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TL;DR: What is the proper way of calculating the exact loss (due to the exchange rate(*)) on a currency exchange transaction?

(*) I'm not interested in other costs, like commission fee.

Longer example: AKA what I assume is the 'proper' way:

Let's say I'm a tourist in the EU and I want to buy 100 EUR for USD. I check the official exchange rate, which today (26.12.2018, according to Google) is 1 EUR = 1.139 USD. Let's assume this is the 'official' exchange rate, and work with this.

Now, if I find a place that sells me 1 EUR for 1.2 USD and I buy 100 EUR, then I will spend 1.2 * 100 = 120 USD. But, if I could have bought the 100 EUR for the official rate, I would have spent only 1.139 * 100 = 113.9 USD.

So, on the transaction, I have lost 120 - 113.9 = 6.1 USD which is 6.1 / 1.139 = 5.36 EUR.

Question: is the above calculation correct? If not, then what are the issues, and what would be the correct way to calculate the loss?

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Your calculation is correct as far as math goes, but that's not a loss. If its anything you could consider it a fee, but even then since you're not paying it it's not really that either. The published price will be for a lot size of like $100,000. If you're not working with that kind of number, you're not getting the published price; it's not a loss, it's just a different price.

  • Could you expand on why it is not a loss? Maybe I was not using the correct term, but my reason to call it a loss is that now I have 6.1 USD (or 5.36 EUR) less than before the transaction. – Attilio Dec 26 '18 at 17:01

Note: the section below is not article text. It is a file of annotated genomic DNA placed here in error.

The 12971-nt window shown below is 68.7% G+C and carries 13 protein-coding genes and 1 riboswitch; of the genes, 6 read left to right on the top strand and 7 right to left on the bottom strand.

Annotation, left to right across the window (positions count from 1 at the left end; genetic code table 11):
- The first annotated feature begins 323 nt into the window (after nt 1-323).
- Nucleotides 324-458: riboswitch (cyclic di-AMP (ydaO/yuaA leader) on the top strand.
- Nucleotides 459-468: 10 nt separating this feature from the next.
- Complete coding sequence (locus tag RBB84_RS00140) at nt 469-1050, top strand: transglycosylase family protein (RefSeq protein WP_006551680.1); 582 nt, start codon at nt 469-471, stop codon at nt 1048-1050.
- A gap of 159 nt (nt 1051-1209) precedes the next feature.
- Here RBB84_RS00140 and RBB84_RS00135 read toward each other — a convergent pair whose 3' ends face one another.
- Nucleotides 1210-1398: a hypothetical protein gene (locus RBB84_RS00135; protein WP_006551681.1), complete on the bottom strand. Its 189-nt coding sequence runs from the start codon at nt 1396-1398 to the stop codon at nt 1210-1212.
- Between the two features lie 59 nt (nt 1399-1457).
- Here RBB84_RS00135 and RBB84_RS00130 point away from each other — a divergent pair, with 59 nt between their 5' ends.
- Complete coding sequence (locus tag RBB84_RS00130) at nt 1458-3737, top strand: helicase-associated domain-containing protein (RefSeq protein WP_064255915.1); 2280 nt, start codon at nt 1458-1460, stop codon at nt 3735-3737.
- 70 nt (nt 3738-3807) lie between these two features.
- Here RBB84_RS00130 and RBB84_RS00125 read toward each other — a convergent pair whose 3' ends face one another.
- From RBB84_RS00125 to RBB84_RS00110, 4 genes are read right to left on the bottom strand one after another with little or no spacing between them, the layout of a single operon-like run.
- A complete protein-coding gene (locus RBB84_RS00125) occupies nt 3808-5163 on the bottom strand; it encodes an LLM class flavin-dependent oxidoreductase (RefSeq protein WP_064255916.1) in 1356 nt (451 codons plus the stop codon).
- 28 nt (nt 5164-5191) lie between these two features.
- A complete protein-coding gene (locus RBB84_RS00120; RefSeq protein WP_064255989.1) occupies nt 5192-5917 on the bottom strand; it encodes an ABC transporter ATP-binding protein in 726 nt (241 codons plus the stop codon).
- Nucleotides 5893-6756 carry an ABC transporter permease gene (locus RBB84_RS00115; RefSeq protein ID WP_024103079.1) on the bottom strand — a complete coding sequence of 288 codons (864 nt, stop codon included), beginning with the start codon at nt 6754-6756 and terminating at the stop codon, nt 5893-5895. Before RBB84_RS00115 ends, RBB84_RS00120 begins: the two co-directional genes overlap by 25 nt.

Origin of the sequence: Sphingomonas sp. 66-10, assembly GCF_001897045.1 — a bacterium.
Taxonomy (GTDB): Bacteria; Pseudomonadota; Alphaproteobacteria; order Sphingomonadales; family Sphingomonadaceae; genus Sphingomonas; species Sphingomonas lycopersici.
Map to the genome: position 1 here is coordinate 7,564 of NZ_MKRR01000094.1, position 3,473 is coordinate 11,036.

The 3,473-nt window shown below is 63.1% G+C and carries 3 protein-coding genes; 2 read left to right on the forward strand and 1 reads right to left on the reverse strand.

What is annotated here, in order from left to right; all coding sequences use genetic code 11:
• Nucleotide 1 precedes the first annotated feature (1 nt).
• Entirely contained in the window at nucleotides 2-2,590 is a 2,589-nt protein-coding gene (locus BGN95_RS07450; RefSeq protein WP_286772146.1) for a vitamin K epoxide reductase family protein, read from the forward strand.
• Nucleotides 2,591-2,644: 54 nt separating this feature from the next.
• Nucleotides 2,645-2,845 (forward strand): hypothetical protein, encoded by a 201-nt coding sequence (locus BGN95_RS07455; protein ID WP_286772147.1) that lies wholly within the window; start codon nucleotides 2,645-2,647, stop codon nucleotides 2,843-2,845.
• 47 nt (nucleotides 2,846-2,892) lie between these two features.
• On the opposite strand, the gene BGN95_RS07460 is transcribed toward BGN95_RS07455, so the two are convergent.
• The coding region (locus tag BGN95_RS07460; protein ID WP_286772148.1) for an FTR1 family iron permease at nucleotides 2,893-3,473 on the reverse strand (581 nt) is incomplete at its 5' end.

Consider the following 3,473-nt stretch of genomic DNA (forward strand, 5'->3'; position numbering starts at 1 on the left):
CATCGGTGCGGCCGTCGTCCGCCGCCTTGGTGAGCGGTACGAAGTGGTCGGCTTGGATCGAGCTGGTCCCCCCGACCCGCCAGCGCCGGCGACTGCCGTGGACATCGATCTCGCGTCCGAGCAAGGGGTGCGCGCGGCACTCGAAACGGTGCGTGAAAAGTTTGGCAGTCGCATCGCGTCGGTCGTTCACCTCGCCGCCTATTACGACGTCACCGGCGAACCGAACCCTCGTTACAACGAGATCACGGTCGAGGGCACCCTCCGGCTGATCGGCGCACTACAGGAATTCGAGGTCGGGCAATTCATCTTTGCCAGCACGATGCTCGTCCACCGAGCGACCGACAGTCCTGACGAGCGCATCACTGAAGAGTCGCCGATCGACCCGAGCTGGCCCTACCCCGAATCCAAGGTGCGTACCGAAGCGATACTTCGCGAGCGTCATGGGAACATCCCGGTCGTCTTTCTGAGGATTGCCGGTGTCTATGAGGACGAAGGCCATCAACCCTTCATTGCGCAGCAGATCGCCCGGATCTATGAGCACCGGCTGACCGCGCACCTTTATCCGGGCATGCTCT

• I understand your reasoning. But, you traded 100 EUR for 120 USD, that was the trade. A loss generally means I bought something for 5 and sold it for 4, resulting in a loss of 1. If you were to trade your 120 USD back to EUR and only had 90 EUR that would be a loss of 10 EUR. Comparing the spot rate to a real transactable exchange rate is only useful in determining whether or not you got a good deal. – quid Dec 26 '18 at 17:09
  • @Attilio Like quid I would also say that the ''loss'' on the exchange rate is more of a fee than a real loss. The first trade of 100 EUR for 120 USD would simply be a transaction where you agree to buy something for a certain price, therefore no loss on your part (even if yes in the end you would have lost some money by doing this transaction instead of an other one). – Gainz Dec 27 '18 at 15:38
  • Thanks quid and Gainz, that makes sense. So, if I understand correctly: if I buy 100 EUR for 120 USD, then that was just the "price" for the 100 EUR. But, if I resell those 100 EUR for say, 105 USD then I have a loss of 15 USD. – Attilio Dec 28 '18 at 10:53

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